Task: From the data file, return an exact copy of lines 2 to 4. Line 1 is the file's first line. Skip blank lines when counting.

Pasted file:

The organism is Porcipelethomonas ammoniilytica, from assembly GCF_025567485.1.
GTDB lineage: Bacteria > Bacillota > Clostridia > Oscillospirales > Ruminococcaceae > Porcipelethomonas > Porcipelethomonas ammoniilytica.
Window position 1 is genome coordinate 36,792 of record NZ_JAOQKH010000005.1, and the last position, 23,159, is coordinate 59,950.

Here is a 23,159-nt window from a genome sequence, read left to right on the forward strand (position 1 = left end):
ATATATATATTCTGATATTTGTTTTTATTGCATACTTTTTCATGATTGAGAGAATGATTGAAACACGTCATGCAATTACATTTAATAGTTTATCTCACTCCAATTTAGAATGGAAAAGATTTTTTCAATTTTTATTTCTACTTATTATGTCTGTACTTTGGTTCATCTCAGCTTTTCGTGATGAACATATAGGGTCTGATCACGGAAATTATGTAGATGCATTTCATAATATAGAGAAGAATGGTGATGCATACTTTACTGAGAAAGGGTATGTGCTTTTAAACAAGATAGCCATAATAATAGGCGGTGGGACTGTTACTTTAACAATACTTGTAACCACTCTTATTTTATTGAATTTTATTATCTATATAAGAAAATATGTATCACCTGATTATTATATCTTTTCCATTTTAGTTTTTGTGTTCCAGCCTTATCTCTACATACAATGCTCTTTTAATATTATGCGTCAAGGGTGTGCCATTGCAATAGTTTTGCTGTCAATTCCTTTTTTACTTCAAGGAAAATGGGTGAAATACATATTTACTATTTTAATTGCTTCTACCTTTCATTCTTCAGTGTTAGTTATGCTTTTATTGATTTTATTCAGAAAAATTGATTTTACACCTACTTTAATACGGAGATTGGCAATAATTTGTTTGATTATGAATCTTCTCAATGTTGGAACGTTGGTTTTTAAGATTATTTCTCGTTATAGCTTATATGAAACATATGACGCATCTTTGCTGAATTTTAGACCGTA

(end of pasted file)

GTDB lineage: Bacteria > Bacillota > Clostridia > Oscillospirales > Ruminococcaceae > Porcipelethomonas > Porcipelethomonas ammoniilytica.
Window position 1 is genome coordinate 36,792 of record NZ_JAOQKH010000005.1, and the last position, 23,159, is coordinate 59,950.

Here is a 23,159-nt window from a genome sequence, read left to right on the forward strand (position 1 = left end):